Magnuson home goes up in flames

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  • Photo by ARI MCDONALD/ A fire ball shoots out of the roof of the Magnuson home on Friday as the roof caves in.

  • 1

    Photo by LARRY PASSANTINO/ (Left) SCSO Captain Jeremy Groves hands items recovered from the home to Kellie Levigne for safe keeping.

  • 2

    Photo by CHANSE WATSON/ (Left) SCFD No. 1 Firefighter Jack Long and Sheriff Mike Gunderson attack the fire from a Genie Lift that was originally being used for roofing work on the home.

  • 3

    Photo by JOSH MCDONALD/ Mullan Fire Department crews use a mounted water cannon from their engine to keep a steady stream of water on the rooftop.

  • Photo by ARI MCDONALD/ A fire ball shoots out of the roof of the Magnuson home on Friday as the roof caves in.

  • 1

    Photo by LARRY PASSANTINO/ (Left) SCSO Captain Jeremy Groves hands items recovered from the home to Kellie Levigne for safe keeping.

  • 2

    Photo by CHANSE WATSON/ (Left) SCFD No. 1 Firefighter Jack Long and Sheriff Mike Gunderson attack the fire from a Genie Lift that was originally being used for roofing work on the home.

  • 3

    Photo by JOSH MCDONALD/ Mullan Fire Department crews use a mounted water cannon from their engine to keep a steady stream of water on the rooftop.

WALLACE – One of Wallace’s most recognizable homes went up in flames on last Friday afternoon when a fire broke out in the attic of the historic White/Magnuson house.

Shoshone County Fire District No. 1 Captain John Miller reported to the News-Press that fire crews were dispatched to the incident on Aug. 16 at approximately 2:50 p.m. At that time, SCFD No. 1 had two firefighters on shift at their station in Wallace.

While en-route to the home on the corner of Cedar and 3rd Street in Wallace, dispatch told the crews that the fire was “spreading rapidly,” so the decision was made then to call for backup from other local agencies.

The first emergency personnel on scene were members of the Shoshone County Sheriff’s Office, who quickly began to establish a perimeter and do what they could to limit the spread of the blaze.

Before the first fire crews arrived, they were informed that the home had been evacuated and no one was inside. This allowed them focus solely on fire suppression and property saving efforts.

With the combined efforts of SCFD No.1, No. 2 and the Mullan Volunteer Fire Department, hose lines and fire engine cannons were established on almost all sides of the home to keep the fire from moving from where it already was.

Cpt. Miller and Fire Marshal Jason Blubaum (who inspected the scene the following day), believe that the point of ignition was a central area of the attic/roof.

In addition to the ground assets, Sheriff Mike Gunderson himself commandeered a Genie Lift that was on site to help the firefighters get an upper hand on the third floor blaze. The lift that Gunderson utilized was there as part of roofing project that was going on at the residence at the time of ignition.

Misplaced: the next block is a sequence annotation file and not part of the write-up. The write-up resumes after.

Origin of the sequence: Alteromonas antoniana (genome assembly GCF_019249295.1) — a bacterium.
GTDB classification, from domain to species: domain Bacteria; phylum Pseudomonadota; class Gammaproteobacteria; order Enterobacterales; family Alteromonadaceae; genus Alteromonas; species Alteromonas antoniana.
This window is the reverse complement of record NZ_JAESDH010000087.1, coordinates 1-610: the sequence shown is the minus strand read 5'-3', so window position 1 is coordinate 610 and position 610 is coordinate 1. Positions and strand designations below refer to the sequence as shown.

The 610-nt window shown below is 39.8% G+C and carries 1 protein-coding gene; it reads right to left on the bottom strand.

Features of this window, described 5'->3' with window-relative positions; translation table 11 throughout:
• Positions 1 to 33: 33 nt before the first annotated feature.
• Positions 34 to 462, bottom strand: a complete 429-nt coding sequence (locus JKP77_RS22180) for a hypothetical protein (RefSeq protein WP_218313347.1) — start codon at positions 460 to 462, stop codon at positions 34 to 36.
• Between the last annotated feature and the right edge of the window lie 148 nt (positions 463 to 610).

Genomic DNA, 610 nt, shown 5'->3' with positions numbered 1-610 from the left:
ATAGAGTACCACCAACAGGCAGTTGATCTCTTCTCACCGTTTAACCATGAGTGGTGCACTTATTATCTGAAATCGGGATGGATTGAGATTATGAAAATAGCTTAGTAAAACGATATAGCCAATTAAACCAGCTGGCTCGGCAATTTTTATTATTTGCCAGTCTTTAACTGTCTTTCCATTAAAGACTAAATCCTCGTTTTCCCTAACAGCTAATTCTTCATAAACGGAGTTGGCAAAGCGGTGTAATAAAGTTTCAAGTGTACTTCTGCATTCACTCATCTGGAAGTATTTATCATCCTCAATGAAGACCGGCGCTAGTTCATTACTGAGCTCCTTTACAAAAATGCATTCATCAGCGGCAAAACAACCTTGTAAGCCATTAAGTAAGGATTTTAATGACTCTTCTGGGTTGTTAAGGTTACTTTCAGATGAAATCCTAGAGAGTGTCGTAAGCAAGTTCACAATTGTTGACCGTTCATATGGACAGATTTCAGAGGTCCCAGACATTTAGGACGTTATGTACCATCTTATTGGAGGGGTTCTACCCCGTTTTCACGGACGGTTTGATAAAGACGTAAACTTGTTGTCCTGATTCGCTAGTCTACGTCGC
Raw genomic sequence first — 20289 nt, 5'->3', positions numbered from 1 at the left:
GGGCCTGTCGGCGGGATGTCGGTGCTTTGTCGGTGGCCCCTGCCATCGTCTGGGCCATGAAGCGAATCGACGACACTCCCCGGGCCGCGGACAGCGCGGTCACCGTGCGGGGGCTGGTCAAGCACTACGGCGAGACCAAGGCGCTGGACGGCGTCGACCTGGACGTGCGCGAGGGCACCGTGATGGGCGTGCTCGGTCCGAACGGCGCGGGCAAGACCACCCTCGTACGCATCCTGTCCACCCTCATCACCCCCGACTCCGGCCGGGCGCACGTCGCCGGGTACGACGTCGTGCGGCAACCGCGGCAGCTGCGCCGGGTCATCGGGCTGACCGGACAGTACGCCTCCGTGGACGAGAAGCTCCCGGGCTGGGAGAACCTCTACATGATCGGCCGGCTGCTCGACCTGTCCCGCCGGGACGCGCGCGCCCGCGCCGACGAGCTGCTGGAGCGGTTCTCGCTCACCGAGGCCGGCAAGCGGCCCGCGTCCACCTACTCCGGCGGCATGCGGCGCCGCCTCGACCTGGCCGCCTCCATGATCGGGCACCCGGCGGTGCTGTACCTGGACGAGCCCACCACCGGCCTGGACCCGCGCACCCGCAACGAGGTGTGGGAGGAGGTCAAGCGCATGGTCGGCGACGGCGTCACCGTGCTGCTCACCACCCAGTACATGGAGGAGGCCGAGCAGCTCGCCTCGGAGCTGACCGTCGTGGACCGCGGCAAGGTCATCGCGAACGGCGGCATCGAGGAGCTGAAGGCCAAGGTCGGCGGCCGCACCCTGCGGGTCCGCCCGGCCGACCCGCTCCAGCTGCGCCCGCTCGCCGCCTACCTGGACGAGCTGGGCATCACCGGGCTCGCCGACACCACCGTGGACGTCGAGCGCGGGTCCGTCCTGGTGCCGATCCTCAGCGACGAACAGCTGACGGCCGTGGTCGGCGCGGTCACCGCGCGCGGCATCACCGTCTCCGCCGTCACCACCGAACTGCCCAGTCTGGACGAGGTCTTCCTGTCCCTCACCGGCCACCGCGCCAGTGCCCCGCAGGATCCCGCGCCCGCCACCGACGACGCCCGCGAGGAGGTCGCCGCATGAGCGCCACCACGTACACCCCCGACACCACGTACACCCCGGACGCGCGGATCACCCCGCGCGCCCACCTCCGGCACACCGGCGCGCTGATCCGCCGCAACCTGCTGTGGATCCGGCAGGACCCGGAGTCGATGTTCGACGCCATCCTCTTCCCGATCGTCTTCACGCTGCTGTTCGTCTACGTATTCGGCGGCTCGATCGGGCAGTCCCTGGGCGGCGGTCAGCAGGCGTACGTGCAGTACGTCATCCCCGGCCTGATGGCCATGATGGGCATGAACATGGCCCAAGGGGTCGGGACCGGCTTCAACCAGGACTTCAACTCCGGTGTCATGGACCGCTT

Unconfirmed reports suggest that the cause of the fire may be related to this roofing work, but as of Aug. 19, officials simply state that this is still under investigation. The roofers with All Ways Roofing and Siding were in the process of reshingling the entire roof that day and were reportedly using a propane torch as part of their work.

All Ways Roofing and Siding owner Scott Stevenson declined to comment on the situation.

As most of the fire crews focused on putting out the fire, other emergency personnel rushed into the home to save as many historical documents/ important personal belongings as they could.

The over 100 year-old structure was the home of Elsie and the late Judge, Richard Magnuson. Richard was an avid history buff and had collected a treasure trove of historical documents and items pertaining to Shoshone County and the region.

Miller states that with the help of others in the community, crews were able to save a significant amount of the belongings. The team effort to remove these items from the home was spurred not only to protect them from the fire, but also to keep them away from the massive amounts of water being poured on the structure.

This constant flow of water was so intense that pumps and barriers had to be set up to stop flooding in the neighboring home.

Firefighters made entry to the home several times throughout the incident and were only forced out once when a section of the roof collapsed in the attic.

The main factors that contributed to the cave-in were a weakened structure due the fire, plus the weight of the water and concentrated packages of roofing shingles stacked in a single location.

After six-hours, fire crews finally had the situation under control. During those hours, bystanders flocked to the scene to snap photos and even shed some tears as they watched the historic home burn.

Smoke from the fire was seen by many, as the blaze started during the first day of the Wallace Jeep/Huckleberry Festival, which was operating primarily in downtown Wallace.

While the home is not being declared a total loss, as the fire was largely kept to the roof and third-story, almost all of the structure received a massive amount of water damage during suppression effort.

Elsie and others within the Magnuson family plan to restore the home to its former glory when possible.

Fire Marshal Blubaum is currently working in conjunction with SCSO Detective Jeff Lee to determine an official cause of the fire. No criminal charges have been filed regarding the incident as of Aug. 19.

The News-Press will provide more information about the incident if and when it becomes available.

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